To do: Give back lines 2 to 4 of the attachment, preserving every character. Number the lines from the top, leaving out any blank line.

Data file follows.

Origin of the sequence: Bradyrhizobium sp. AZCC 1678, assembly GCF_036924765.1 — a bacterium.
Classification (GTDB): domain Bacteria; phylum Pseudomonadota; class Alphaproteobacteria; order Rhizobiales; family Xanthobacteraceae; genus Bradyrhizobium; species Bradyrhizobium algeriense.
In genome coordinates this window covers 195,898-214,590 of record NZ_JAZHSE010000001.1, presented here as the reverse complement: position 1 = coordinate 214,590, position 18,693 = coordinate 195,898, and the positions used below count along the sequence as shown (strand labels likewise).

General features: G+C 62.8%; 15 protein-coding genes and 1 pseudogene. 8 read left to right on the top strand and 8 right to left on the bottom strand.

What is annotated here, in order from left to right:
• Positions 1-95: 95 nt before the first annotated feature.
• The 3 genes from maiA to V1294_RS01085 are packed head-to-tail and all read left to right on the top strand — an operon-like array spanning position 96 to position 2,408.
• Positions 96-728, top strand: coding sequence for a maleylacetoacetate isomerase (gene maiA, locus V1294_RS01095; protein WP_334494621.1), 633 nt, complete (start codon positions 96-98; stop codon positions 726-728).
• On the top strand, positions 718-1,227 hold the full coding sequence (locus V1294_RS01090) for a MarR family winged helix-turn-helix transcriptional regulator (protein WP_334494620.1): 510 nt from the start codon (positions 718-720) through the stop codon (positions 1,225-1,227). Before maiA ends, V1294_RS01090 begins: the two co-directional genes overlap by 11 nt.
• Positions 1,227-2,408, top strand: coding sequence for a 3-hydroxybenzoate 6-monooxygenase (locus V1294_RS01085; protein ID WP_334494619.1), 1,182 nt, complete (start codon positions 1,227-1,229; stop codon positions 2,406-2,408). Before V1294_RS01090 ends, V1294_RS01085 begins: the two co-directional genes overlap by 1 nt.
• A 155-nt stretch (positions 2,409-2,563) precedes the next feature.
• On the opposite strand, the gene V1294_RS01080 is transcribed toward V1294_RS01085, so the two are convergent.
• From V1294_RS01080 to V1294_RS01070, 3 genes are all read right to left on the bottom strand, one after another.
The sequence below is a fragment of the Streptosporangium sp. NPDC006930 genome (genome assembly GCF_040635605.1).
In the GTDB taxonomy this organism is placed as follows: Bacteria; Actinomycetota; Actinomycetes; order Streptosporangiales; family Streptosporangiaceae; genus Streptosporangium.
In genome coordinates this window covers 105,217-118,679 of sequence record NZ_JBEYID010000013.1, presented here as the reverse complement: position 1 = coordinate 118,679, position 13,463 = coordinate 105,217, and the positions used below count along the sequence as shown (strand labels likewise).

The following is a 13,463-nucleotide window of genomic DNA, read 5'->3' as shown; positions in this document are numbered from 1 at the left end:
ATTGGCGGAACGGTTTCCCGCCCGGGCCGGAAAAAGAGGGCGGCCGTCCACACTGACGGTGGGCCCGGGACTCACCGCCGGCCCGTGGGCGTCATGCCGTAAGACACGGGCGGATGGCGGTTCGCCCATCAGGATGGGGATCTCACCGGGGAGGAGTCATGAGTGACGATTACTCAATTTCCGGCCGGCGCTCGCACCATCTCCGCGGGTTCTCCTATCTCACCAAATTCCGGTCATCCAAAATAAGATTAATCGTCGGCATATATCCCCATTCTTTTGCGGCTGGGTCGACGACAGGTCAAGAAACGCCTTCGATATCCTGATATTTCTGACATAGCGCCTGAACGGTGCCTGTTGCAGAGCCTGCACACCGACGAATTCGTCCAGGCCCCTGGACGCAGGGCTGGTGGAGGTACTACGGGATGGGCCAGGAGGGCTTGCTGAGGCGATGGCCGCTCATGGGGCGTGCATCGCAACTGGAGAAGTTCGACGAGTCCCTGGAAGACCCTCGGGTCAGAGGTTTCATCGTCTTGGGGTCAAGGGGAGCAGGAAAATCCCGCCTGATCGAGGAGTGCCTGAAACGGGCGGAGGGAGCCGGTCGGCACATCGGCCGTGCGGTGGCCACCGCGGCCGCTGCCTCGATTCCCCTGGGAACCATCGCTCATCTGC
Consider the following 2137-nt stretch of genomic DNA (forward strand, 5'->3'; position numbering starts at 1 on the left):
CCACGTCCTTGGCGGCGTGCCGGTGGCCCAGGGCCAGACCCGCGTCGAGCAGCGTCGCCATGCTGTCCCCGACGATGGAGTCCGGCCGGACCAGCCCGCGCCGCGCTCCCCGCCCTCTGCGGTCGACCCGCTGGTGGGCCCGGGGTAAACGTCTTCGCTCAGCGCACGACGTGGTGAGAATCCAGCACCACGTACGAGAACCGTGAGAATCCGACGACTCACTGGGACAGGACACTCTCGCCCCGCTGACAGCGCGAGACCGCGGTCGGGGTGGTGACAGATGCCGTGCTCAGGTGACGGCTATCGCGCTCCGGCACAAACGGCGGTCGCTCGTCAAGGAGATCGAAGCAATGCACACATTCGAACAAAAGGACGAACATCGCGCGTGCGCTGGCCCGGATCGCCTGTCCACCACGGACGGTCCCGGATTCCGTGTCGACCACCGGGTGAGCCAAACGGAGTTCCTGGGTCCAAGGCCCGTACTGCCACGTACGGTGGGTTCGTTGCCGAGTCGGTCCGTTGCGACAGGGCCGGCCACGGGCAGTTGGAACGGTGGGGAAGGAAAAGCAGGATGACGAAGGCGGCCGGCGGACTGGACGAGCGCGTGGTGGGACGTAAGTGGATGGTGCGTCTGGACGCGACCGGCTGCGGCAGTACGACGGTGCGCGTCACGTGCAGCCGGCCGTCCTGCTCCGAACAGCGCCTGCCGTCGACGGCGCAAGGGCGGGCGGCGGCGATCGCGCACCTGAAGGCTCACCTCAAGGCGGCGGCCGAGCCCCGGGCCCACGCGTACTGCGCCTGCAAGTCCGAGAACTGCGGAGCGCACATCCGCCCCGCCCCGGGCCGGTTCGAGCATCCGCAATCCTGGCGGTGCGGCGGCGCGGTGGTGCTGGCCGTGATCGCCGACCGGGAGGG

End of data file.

Classification (GTDB): domain Bacteria; phylum Pseudomonadota; class Alphaproteobacteria; order Rhizobiales; family Xanthobacteraceae; genus Bradyrhizobium; species Bradyrhizobium algeriense.
In genome coordinates this window covers 195,898-214,590 of record NZ_JAZHSE010000001.1, presented here as the reverse complement: position 1 = coordinate 214,590, position 18,693 = coordinate 195,898, and the positions used below count along the sequence as shown (strand labels likewise).

General features: G+C 62.8%; 15 protein-coding genes and 1 pseudogene. 8 read left to right on the top strand and 8 right to left on the bottom strand.